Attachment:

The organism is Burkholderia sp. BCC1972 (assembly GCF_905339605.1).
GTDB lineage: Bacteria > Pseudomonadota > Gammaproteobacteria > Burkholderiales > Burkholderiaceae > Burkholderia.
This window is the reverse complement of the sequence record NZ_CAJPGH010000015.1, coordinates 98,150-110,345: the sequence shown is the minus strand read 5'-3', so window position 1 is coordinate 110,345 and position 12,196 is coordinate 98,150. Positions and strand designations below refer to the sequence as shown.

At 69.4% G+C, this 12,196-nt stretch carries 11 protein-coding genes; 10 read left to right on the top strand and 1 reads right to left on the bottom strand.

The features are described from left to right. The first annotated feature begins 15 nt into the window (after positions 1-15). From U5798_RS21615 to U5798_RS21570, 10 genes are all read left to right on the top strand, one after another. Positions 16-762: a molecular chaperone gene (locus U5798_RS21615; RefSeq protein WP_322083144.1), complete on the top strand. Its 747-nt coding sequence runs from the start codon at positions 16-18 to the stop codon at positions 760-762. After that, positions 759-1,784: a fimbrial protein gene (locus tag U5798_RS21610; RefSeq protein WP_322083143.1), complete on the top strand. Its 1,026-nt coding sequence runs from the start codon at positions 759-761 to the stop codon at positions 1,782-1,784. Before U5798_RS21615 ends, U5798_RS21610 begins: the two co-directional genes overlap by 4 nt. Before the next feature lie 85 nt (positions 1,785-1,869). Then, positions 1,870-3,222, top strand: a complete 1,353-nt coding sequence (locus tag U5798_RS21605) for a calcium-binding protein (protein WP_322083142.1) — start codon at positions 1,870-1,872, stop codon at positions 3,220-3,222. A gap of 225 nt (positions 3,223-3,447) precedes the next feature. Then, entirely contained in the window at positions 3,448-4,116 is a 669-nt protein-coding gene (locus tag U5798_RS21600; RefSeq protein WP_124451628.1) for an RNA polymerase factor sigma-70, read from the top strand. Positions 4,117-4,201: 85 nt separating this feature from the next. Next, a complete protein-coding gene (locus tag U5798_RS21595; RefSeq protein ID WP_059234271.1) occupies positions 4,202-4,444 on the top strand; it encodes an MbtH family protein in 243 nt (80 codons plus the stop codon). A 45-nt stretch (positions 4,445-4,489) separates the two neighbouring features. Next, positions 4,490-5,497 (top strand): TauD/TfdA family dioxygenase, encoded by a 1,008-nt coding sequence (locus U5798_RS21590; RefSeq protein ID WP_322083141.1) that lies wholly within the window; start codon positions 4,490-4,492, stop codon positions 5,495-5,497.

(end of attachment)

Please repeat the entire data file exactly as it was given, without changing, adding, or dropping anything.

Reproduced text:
The organism is Burkholderia sp. BCC1972 (assembly GCF_905339605.1).
GTDB lineage: Bacteria > Pseudomonadota > Gammaproteobacteria > Burkholderiales > Burkholderiaceae > Burkholderia.
This window is the reverse complement of the sequence record NZ_CAJPGH010000015.1, coordinates 98,150-110,345: the sequence shown is the minus strand read 5'-3', so window position 1 is coordinate 110,345 and position 12,196 is coordinate 98,150. Positions and strand designations below refer to the sequence as shown.

At 69.4% G+C, this 12,196-nt stretch carries 11 protein-coding genes; 10 read left to right on the top strand and 1 reads right to left on the bottom strand.

The features are described from left to right. The first annotated feature begins 15 nt into the window (after positions 1-15). From U5798_RS21615 to U5798_RS21570, 10 genes are all read left to right on the top strand, one after another. Positions 16-762: a molecular chaperone gene (locus U5798_RS21615; RefSeq protein WP_322083144.1), complete on the top strand. Its 747-nt coding sequence runs from the start codon at positions 16-18 to the stop codon at positions 760-762. After that, positions 759-1,784: a fimbrial protein gene (locus tag U5798_RS21610; RefSeq protein WP_322083143.1), complete on the top strand. Its 1,026-nt coding sequence runs from the start codon at positions 759-761 to the stop codon at positions 1,782-1,784. Before U5798_RS21615 ends, U5798_RS21610 begins: the two co-directional genes overlap by 4 nt. Before the next feature lie 85 nt (positions 1,785-1,869). Then, positions 1,870-3,222, top strand: a complete 1,353-nt coding sequence (locus tag U5798_RS21605) for a calcium-binding protein (protein WP_322083142.1) — start codon at positions 1,870-1,872, stop codon at positions 3,220-3,222. A gap of 225 nt (positions 3,223-3,447) precedes the next feature. Then, entirely contained in the window at positions 3,448-4,116 is a 669-nt protein-coding gene (locus tag U5798_RS21600; RefSeq protein WP_124451628.1) for an RNA polymerase factor sigma-70, read from the top strand. Positions 4,117-4,201: 85 nt separating this feature from the next. Next, a complete protein-coding gene (locus tag U5798_RS21595; RefSeq protein ID WP_059234271.1) occupies positions 4,202-4,444 on the top strand; it encodes an MbtH family protein in 243 nt (80 codons plus the stop codon). A 45-nt stretch (positions 4,445-4,489) separates the two neighbouring features. Next, positions 4,490-5,497 (top strand): TauD/TfdA family dioxygenase, encoded by a 1,008-nt coding sequence (locus U5798_RS21590; RefSeq protein ID WP_322083141.1) that lies wholly within the window; start codon positions 4,490-4,492, stop codon positions 5,495-5,497.